Rosser B. Melton, Jr., Plaintiff-appellant, v. Jerome Kurtz, Commissioner of Internal Revenue, Leonard E.semrick, District Director, Carol Keller, Groupmanager, and Cecil W. Barnes, Internalrevenue Agent, Defendants-appellees, 575 F.2d 547 (5th Cir. 1978)Annotate this Case
Rosser B. Melton, Jr., pro se.
Jamie C. Boyd, U. S. Atty., San Antonio, Tex., M. Carr Ferguson, Asst. Atty. Gen., Tax Div., Gilbert E. Andrews, Chief App. Sec., Robert A. Bernstein, Richard D. Buik, Attys., Tax Div., Dept. of Justice, Washington, D. C., for defendants-appellees.
Appeal from the United States District Court for the Western District of Texas.
Before RONEY, GEE and FAY, Circuit Judges.
Taxpayer, Rosser B. Melton, Jr., filed suit in federal district court against Donald Alexander, the Commissioner of Internal Revenue, Leonard Semrick, District Director, Carol Keller, Group Manager, and Cecil Barnes, Internal Revenue Agent, as individual defendants, requesting a declaration that certain federal tax statutes were unconstitutional and an injunction to prevent the Commissioner from assessing and collecting taxes from him. Defendants filed a motion for summary judgment based on numerous grounds. The district court granted the motion stating "(a)fter carefully considering the Motions and briefs in support of and responses to each, the Court is of the opinion, and so finds that the defendant's Motion is meritorious. . . ." No findings of fact and conclusions of law were rendered. Plaintiff appeals, expressly objecting to the failure of the district court to state its reasons for granting defendant's motion. We affirm.1
We are confronted here with a taxpayer who seeks both declaratory and injunctive relief with respect to federal taxes. Neither injunctive nor declaratory relief are available to the taxpayer in this case. Both the Declaratory Judgment Act, 28 U.S.C. § 2201, and the Internal Revenue Code's anti-injunction statute, 26 U.S.C. § 7421(a) bar such relief in actions involving federal taxes.
Taxpayer asserts in his complaint that the graduated or progressive income tax is unconstitutional because it denies taxpayers equal protection. The Supreme Court has considered this contention and found it to be without merit. Brushaber v. Union Pacific Railroad Company, 240 U.S. 1, 36 S. Ct. 236, 60 L. Ed. 493 (1916).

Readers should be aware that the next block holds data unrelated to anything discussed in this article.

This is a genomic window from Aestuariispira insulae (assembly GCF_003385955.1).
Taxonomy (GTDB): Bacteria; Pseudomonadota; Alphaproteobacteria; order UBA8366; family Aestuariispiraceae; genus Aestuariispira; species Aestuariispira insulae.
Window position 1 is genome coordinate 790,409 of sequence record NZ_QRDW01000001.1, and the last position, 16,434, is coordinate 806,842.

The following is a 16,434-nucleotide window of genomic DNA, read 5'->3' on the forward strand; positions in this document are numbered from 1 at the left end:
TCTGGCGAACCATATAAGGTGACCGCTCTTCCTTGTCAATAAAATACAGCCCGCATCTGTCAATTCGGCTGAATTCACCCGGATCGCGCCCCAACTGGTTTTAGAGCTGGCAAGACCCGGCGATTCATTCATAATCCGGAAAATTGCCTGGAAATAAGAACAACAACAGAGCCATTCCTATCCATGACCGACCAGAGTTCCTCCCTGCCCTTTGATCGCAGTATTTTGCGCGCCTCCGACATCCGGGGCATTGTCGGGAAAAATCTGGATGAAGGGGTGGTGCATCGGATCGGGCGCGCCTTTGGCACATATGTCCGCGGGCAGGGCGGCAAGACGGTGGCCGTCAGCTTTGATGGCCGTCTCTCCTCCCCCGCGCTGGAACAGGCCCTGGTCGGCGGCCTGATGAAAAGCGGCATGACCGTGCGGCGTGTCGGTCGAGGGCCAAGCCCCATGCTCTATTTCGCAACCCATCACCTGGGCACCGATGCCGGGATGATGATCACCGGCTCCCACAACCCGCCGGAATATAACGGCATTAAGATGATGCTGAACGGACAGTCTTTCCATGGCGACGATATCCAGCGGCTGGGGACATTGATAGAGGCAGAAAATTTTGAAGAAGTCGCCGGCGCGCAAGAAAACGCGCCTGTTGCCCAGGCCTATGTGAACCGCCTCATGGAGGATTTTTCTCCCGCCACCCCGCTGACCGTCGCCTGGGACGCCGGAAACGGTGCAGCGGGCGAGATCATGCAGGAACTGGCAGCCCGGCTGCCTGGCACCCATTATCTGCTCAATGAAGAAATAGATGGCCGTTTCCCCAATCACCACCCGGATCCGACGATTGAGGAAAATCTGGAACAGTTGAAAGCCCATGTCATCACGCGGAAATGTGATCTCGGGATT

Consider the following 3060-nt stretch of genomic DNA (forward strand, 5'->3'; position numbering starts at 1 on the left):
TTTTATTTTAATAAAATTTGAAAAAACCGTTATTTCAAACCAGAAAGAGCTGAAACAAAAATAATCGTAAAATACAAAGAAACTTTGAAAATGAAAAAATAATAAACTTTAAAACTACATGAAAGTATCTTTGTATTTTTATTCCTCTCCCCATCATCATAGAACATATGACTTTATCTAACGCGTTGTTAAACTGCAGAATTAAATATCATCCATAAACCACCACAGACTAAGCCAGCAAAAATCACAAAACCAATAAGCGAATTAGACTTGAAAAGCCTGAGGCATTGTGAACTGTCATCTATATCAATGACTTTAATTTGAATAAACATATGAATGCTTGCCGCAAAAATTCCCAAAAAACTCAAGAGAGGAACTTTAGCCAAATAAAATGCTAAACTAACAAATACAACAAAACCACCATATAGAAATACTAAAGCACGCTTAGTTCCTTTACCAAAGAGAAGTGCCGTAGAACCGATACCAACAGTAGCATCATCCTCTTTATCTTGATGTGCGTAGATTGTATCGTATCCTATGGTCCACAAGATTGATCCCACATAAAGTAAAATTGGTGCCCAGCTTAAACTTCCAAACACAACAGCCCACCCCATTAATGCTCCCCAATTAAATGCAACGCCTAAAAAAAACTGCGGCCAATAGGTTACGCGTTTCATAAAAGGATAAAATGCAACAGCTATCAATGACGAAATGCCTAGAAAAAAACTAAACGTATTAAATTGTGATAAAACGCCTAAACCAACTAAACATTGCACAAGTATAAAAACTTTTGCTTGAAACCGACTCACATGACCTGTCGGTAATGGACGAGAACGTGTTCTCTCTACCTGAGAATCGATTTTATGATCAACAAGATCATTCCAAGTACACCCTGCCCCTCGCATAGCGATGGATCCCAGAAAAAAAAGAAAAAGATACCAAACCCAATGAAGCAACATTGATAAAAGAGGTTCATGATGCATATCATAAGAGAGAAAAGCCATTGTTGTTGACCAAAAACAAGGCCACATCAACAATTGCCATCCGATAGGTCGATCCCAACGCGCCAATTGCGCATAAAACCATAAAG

Taxpayer contends that the statutes establishing the Tax Court of the United States are unconstitutional. This contention has been presented before and rejected. Nash Miami Motors, Inc. v. C. I. R., 358 F.2d 636 (5th Cir. 1966), cert. den., 385 U.S. 918, 87 S. Ct. 227, 17 L. Ed. 2d 142; also Hartman v. Switzer, 376 F. Supp. 486 (W.D. Pa. 1974).
Taxpayer lastly contends he need not fill in the blanks on his federal income tax return because to do so would violate his Fifth Amendment rights. There is no doubt the taxpayer has the right to assert his privilege but a prior judicial determination of the validity of the claim is not part of that privilege. After assertion of the claim, taxpayer is thereafter subject to investigation by the Internal Revenue Service with respect to his federal tax obligations. See Garner v. United States, 424 U.S. 648, 96 S. Ct. 1178, 47 L. Ed. 2d 370.
Finding these and all other issues raised to be without merit, we affirm the judgment of the district court.
Rule 18, 5 Cir.; see Isbell Enterprises, Inc. v. Citizens Casualty Co. of New York et al., 5 Cir., 1970, 431 F.2d 409, Part I
Noting, however, that although findings of fact and conclusions of law are not mandatory on decisions on motions for summary judgment, Fed. R. Civ. P. 52 and 56, findings and conclusions can be most helpful to both litigants and the reviewing court. The record in this case is clear enough for us to consider the issues without findings by the trial judge